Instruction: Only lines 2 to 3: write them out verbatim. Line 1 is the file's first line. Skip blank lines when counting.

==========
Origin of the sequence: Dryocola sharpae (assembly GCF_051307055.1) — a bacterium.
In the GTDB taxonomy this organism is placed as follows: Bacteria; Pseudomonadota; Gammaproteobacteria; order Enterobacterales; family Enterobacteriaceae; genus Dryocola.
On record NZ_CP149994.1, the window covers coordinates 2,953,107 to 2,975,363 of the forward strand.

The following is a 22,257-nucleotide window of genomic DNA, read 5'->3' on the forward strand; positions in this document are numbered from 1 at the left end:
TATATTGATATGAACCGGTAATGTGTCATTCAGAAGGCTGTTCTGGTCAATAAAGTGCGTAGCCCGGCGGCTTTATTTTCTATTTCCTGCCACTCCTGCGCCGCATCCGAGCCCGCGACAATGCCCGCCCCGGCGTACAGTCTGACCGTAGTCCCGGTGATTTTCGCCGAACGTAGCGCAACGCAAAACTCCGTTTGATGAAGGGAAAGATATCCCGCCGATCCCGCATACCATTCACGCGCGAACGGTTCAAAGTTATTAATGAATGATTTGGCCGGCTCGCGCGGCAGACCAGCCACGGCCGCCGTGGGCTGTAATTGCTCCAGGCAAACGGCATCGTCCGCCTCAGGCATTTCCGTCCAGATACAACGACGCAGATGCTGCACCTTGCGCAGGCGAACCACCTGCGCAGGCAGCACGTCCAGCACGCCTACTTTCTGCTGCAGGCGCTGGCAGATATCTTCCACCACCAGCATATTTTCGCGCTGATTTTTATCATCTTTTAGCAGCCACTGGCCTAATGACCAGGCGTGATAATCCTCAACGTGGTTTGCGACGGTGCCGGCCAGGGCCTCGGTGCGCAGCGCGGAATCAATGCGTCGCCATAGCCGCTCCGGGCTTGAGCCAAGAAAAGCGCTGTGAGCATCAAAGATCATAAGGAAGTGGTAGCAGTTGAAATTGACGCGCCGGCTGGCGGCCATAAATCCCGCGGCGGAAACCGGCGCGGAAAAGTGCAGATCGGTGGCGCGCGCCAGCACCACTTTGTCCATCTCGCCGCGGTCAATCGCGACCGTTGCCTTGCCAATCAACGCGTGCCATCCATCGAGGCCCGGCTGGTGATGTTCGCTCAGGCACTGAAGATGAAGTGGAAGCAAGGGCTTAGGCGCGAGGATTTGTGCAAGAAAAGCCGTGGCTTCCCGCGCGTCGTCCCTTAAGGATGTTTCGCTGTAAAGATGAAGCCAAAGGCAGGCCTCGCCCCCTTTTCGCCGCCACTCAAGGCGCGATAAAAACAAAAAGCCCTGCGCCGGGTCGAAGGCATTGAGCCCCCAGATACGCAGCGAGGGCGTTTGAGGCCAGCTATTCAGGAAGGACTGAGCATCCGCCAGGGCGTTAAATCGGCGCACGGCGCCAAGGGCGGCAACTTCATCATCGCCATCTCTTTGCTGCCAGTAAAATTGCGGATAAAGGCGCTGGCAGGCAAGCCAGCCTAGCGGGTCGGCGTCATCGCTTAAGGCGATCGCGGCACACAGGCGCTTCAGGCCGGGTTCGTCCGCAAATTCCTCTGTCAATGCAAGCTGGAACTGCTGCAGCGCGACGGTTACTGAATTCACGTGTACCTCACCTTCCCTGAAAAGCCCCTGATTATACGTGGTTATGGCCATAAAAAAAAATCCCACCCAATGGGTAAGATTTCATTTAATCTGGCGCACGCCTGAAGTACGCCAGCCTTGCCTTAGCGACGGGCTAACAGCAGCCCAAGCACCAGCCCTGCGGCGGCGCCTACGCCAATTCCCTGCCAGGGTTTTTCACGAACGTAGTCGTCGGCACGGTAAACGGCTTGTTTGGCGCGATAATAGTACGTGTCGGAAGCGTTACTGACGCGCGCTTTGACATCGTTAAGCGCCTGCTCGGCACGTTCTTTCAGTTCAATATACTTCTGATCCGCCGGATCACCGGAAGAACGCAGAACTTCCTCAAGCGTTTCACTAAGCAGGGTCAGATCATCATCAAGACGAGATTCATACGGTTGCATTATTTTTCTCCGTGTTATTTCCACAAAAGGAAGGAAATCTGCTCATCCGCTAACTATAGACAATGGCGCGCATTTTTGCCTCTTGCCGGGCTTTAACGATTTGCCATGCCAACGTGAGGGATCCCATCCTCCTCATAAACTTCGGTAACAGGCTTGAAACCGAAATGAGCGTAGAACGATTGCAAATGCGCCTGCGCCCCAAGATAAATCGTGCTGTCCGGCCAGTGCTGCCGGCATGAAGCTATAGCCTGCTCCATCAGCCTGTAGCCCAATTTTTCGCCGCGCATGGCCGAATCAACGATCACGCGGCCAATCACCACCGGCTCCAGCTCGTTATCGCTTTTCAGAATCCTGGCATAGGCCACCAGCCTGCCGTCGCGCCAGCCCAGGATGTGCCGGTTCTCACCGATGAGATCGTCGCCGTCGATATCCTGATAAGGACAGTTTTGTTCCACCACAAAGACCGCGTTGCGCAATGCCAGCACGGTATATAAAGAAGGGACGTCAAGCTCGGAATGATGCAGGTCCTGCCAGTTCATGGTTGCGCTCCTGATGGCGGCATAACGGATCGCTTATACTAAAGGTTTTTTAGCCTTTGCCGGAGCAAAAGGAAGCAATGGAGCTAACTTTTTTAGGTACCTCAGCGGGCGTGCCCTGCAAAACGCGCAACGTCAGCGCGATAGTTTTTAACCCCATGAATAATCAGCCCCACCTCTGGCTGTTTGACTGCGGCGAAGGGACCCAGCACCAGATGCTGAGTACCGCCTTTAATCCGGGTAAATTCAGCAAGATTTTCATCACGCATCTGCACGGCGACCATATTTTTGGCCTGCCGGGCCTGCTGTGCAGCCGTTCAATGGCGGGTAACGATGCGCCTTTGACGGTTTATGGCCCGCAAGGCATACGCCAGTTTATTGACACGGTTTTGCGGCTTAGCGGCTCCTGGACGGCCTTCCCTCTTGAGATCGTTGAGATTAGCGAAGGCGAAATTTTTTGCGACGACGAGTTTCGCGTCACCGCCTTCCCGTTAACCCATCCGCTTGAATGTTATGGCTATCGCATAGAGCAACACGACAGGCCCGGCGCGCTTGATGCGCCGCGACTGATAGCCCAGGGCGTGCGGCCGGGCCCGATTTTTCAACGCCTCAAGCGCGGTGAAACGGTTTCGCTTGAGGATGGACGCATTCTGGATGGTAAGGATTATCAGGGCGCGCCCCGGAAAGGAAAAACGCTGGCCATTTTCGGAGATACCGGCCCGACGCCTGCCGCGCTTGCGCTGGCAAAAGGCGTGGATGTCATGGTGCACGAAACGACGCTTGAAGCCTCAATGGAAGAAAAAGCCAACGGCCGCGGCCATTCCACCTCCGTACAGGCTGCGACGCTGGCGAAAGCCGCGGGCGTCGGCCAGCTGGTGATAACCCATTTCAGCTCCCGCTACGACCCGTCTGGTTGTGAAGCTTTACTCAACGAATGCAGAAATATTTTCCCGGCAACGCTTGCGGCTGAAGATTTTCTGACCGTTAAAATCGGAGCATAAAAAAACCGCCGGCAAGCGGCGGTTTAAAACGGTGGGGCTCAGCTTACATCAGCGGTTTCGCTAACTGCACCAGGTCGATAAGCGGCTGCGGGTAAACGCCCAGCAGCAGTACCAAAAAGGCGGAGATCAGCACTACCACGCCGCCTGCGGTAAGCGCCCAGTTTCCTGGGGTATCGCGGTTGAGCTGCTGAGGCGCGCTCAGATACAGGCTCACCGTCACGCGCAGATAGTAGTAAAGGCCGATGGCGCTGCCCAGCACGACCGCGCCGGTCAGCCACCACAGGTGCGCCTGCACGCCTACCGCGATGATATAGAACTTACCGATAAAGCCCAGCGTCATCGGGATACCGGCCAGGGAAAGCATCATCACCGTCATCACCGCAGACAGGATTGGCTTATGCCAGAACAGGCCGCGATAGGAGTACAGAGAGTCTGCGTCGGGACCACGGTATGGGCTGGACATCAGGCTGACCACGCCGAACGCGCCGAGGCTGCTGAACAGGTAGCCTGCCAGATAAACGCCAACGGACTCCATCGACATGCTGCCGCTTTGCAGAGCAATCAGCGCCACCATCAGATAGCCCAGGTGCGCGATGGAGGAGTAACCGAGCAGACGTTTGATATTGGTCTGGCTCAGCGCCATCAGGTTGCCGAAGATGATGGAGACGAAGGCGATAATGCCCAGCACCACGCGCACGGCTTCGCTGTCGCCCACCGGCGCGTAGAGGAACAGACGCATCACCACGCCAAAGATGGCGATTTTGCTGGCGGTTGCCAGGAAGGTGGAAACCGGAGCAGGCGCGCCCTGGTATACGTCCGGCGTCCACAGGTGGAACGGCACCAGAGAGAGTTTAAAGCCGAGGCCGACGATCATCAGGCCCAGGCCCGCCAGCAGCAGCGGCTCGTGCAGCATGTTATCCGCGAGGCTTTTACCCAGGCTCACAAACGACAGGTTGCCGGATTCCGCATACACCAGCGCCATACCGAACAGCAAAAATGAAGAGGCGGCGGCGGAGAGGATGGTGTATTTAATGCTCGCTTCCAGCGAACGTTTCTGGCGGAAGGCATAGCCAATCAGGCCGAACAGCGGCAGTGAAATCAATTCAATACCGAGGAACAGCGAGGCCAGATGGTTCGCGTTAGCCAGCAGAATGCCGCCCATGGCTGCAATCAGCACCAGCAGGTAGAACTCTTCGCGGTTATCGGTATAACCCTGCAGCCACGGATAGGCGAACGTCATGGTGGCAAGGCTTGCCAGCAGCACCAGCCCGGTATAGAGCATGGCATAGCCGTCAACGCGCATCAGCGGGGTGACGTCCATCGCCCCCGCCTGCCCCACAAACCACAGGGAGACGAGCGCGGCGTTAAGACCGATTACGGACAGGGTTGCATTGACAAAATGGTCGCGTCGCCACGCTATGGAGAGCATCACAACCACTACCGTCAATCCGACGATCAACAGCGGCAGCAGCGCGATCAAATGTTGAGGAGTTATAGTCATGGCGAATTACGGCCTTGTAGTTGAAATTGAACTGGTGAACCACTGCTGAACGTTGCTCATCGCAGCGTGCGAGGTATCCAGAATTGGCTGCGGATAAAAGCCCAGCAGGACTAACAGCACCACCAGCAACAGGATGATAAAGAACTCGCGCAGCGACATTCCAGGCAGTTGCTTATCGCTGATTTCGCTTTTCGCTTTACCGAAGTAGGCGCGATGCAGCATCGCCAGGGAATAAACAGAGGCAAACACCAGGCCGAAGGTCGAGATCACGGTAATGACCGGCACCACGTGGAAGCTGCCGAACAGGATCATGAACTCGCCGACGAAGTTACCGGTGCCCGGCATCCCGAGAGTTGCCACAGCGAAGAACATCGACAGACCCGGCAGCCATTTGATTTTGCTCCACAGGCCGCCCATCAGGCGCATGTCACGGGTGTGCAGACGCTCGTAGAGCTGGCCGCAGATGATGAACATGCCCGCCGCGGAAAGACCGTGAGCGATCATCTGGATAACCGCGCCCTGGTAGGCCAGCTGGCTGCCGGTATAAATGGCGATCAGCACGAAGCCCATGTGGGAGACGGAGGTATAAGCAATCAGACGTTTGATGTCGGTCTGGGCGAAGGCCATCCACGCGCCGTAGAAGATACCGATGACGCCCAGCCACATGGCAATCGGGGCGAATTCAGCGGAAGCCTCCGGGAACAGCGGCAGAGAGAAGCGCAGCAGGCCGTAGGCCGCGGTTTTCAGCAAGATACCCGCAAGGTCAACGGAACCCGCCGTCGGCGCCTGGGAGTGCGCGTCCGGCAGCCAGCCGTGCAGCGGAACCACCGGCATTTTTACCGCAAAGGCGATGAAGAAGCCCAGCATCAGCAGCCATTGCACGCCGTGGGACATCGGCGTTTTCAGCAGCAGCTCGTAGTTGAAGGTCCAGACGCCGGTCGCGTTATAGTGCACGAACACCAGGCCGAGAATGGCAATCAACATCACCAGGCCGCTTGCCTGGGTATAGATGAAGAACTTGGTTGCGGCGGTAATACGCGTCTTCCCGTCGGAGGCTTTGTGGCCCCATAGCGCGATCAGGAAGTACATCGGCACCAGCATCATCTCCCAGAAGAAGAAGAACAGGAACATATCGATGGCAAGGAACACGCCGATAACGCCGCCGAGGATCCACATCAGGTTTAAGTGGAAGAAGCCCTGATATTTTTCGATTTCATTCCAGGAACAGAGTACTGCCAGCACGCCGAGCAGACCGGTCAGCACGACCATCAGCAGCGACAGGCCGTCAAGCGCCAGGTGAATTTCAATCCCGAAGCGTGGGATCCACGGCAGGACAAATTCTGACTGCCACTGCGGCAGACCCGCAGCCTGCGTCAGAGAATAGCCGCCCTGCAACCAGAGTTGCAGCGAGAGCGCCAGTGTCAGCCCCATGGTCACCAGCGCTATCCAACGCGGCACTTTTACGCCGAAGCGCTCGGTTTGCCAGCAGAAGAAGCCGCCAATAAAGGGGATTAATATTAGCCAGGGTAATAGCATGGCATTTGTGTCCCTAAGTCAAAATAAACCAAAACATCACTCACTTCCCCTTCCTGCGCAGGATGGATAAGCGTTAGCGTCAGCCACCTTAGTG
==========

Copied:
In the GTDB taxonomy this organism is placed as follows: Bacteria; Pseudomonadota; Gammaproteobacteria; order Enterobacterales; family Enterobacteriaceae; genus Dryocola.
On record NZ_CP149994.1, the window covers coordinates 2,953,107 to 2,975,363 of the forward strand.